Catholics take issue with that. As do some Jews, whose blood ends up in the chalice for what appears to be their own fault.
All this would be harmless enough (perhaps) if confined to Rev. Hagee’s temple. But John Hagee has a constituency that extends beyond his congregation. He used that constituency to build a foreign-policy advocacy organization—Christians United for Israel (CUFI)—that is now pressing for a pre-emptive war with Iran. CUFI brought 4,500 End Times activists to Washington for its July 2006 inaugural event, followed by a day of lobbying on the Hill.
Hagee was straightforward in announcing his agenda: “The United States must join Israel in a pre-emptive military strike against Iran to fulfill God’s plan for both Israel and the West,” he said. He saw this step as “a biblically prophesied End Time confrontation . . . which will lead to the Rapture, Tribulation . . . and the Second Coming of Christ.”
A REPUBLICAN RELIGION?—John McCain has been pressed to renounce Hagee. He cannot. Louis Farrakhan, the Nation of Islam leader, whose unsolicited “endorsement” created a problem for Sen. Barack Obama, can preach religious hate. But he works on the fringe of American religion and politics and is an unlikely guest at anyone’s White House. The influence of the Rev. Jeremiah Wright—Obama’s longtime pastor who is cut from a different cloth than Farrakhan—doesn’t extend beyond the African-American community in Chicago. The Republican Party, on the other hand, is deeply invested in John Hagee and his followers.
On the Sunday before the 2006 election, for example, Texas governor Rick Perry and sixty other candidates (almost all Republicans) stood before the altar at Cornerstone Church with Hagee, each candidate angling for an election-day bounce with evangelical voters.
But John Hagee is bigger than Texas. In 2000 he was on presidential candidate George W. Bush’s “values team.” Since then the right wing of the Republican Party has responded to Pastor Hagee’s altar call. In 2002, Republican majority leader Tom DeLay was the keynote speaker at Hagee’s “Night to Honor Israel.” In 2006 Hagee met with Elliot Abrams, Bush’s fervently pro-Israel deputy national security adviser. Hagee later said he and Abrams are largely in agreement regarding Middle East policy.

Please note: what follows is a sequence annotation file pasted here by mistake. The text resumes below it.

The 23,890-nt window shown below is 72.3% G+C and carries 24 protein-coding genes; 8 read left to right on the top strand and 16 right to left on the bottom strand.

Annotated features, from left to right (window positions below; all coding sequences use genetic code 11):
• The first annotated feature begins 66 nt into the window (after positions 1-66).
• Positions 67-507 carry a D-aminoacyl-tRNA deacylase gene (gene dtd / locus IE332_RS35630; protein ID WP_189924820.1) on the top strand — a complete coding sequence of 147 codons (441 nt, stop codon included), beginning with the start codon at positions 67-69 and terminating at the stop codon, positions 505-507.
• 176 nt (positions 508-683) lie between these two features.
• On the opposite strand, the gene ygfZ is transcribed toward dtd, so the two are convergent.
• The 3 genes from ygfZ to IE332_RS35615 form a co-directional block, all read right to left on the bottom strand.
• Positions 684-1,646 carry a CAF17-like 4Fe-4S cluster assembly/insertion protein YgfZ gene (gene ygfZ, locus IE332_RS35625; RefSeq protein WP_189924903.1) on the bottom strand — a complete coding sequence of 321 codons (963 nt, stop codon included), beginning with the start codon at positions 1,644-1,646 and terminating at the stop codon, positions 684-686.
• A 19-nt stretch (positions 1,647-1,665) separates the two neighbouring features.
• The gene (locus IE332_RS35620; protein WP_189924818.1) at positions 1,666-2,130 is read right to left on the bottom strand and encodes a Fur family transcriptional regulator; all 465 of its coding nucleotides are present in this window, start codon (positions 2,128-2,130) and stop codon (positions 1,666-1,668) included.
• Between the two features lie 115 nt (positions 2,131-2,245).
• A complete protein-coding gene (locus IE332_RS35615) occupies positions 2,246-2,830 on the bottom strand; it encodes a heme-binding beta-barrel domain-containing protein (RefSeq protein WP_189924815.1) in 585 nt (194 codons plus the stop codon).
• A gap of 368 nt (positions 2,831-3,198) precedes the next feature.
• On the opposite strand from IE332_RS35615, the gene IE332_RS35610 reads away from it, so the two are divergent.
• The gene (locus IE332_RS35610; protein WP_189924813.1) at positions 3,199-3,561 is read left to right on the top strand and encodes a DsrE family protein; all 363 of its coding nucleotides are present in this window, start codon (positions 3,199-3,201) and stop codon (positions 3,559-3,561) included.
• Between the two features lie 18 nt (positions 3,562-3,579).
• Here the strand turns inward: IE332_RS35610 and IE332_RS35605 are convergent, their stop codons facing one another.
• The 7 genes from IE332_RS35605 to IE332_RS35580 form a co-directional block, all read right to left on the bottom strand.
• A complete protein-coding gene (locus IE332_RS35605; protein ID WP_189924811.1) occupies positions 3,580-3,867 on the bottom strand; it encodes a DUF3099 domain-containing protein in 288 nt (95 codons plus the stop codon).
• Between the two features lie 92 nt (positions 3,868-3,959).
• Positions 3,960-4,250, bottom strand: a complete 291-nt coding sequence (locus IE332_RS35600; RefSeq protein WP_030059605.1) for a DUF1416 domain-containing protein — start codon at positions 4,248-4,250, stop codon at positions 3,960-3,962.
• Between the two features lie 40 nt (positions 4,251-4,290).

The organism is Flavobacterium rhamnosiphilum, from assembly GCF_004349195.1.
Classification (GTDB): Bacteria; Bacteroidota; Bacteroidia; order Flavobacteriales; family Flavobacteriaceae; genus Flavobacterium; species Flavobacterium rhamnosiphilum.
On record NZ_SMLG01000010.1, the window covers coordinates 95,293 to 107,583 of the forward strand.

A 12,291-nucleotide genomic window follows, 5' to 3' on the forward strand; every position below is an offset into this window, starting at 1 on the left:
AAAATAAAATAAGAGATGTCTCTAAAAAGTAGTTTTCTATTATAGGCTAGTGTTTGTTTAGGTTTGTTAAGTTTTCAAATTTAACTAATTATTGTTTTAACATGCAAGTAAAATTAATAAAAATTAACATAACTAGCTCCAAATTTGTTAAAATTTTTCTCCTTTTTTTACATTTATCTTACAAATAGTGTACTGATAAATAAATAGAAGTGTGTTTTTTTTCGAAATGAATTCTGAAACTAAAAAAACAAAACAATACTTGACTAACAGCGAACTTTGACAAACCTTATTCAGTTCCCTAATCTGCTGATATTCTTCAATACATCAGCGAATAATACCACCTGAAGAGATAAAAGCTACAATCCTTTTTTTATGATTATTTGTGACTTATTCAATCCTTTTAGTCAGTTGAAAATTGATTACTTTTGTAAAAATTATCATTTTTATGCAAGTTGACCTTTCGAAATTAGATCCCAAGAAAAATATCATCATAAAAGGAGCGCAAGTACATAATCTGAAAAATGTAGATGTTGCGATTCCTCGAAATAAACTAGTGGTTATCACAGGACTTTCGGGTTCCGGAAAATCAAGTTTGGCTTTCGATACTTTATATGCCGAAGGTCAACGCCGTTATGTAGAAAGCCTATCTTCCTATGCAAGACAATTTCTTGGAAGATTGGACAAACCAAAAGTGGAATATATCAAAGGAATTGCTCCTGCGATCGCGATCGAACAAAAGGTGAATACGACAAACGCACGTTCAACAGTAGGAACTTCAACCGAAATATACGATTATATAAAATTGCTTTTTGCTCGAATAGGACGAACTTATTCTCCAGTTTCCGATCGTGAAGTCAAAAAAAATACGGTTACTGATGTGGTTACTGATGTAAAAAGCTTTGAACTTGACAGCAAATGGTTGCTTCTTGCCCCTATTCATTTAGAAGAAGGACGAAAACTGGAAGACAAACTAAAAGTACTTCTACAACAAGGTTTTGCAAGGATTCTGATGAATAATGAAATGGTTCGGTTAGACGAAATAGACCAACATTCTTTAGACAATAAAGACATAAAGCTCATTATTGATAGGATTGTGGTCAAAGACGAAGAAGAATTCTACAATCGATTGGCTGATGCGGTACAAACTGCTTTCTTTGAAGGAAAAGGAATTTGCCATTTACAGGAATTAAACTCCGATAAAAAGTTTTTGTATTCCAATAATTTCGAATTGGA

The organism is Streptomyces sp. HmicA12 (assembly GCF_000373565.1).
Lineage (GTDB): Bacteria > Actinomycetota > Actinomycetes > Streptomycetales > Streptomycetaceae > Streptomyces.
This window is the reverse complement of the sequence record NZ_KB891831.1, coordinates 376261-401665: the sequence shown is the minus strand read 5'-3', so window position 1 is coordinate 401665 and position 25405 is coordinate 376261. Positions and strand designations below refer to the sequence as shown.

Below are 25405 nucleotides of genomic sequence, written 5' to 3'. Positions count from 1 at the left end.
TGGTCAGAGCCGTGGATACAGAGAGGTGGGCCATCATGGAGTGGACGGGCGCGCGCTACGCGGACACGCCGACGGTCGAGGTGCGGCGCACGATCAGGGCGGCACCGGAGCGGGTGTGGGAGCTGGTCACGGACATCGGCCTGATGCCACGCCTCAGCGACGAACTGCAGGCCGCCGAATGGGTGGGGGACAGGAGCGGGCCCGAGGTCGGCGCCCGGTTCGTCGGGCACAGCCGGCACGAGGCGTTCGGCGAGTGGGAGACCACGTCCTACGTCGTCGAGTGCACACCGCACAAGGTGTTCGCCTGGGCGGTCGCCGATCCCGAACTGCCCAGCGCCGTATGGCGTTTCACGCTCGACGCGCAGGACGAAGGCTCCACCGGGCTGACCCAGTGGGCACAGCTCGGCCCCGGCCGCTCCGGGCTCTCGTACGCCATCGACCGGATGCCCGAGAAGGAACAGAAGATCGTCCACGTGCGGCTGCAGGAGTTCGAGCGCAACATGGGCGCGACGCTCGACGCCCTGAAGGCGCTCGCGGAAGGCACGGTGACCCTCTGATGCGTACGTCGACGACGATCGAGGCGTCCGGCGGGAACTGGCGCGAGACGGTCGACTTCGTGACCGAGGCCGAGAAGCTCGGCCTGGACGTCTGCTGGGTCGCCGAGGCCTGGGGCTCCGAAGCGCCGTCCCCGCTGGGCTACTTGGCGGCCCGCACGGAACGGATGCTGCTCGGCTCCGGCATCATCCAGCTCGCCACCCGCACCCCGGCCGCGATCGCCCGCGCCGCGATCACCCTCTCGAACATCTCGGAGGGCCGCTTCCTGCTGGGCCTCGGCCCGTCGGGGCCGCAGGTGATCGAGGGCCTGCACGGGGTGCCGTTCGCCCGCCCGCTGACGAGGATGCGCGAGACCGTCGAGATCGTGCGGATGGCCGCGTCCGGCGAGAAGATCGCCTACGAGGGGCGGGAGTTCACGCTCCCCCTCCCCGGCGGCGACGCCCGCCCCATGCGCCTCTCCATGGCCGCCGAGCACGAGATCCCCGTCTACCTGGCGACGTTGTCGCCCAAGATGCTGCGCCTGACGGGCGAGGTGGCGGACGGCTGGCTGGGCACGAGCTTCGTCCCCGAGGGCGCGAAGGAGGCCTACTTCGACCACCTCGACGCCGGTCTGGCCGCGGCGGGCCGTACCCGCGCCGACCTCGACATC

Senators Sam Brownback (R-KS) and Rick Santorum (R-PA) attended the 2006 Washington, D.C., kickoff of Christians United for Israel, standing by as Hagee called for an End Times war on Iran. Senators John Cornyn and Kay Bailey Hutchison, old acolytes from Texas, were also present. (Under Karl Rove’s tutelage, Cornyn started his political career with a pilgrimage to Cornerstone Church.) Party chair Ken Mehlman joined Hagee on the speaker’s platform. President Bush sent a pre-recorded message.
Joe Lieberman (I-CT) got most of the media attention at CUFI’s second annual gathering, in 2007, because the Jewish senator compared Hagee to Moses. But Republican house whip Roy Blunt (R-MO) attended and John McCain also joined the pro-Israel Christians when they met in Washington in July. McCain praised Hagee for “doing the Lord’s work in Satan’s city.” That’s not San Antonio but Washington.
This Palm Sunday John Hagee was in the pulpit in San Antonio, preaching his “Vote the Bible” sermon. Hagee warmed up the 8:30 a.m. crowd with hymns, some sung by his son (Pastor Matt), who is being groomed to take over the family business.
Then the senior pastor used “Jabez’s Prayer” as a prelude to the collection, asking congregants who were tithing to hold their envelopes above their heads. God answered Jabez’s prayer “to bless me and enlarge my territory.” The prayer is used by Prosperity Gospel ministers to encourage giving so that God will give back.
The sermon was a bellicose endorsement of John McCain, without mentioning the candidate by name. “The surge in Iraq is working,” Hagee roared. “Voting the Bible” means refusing to vote for any candidate who will “cut and run” from Iraq. Hagee told his congregation that an account of “first just war” is found in Genesis 14. As Hagee explicates the text, the 318 men Abram led across the desert in pursuit of enemies who had attacked his family were “Abram’s Israeli commando unit” avenging and killing “ancient Iraqis.”
“Jesus was no peacenik!” Hagee said. “Jesus is going to fight in it himself, against the enemies of Israel!”—in the battle of Armageddon.
Hagee’s Christian Zionists return to Washington, D.C., in July. They will hear from the usual neocon suspects: William Kristol, Frank Gaffney, Daniel Pipes, Clifford May. The secular architects of the Iraq War are now pushing war with Iran and again are eager to sit down with extremist Christians who can help make it happen. Sen. Joe Lieberman will be back, this time to deliver the keynote speech at the “Night to Honor Israel.”
John McCain is not yet listed on the program.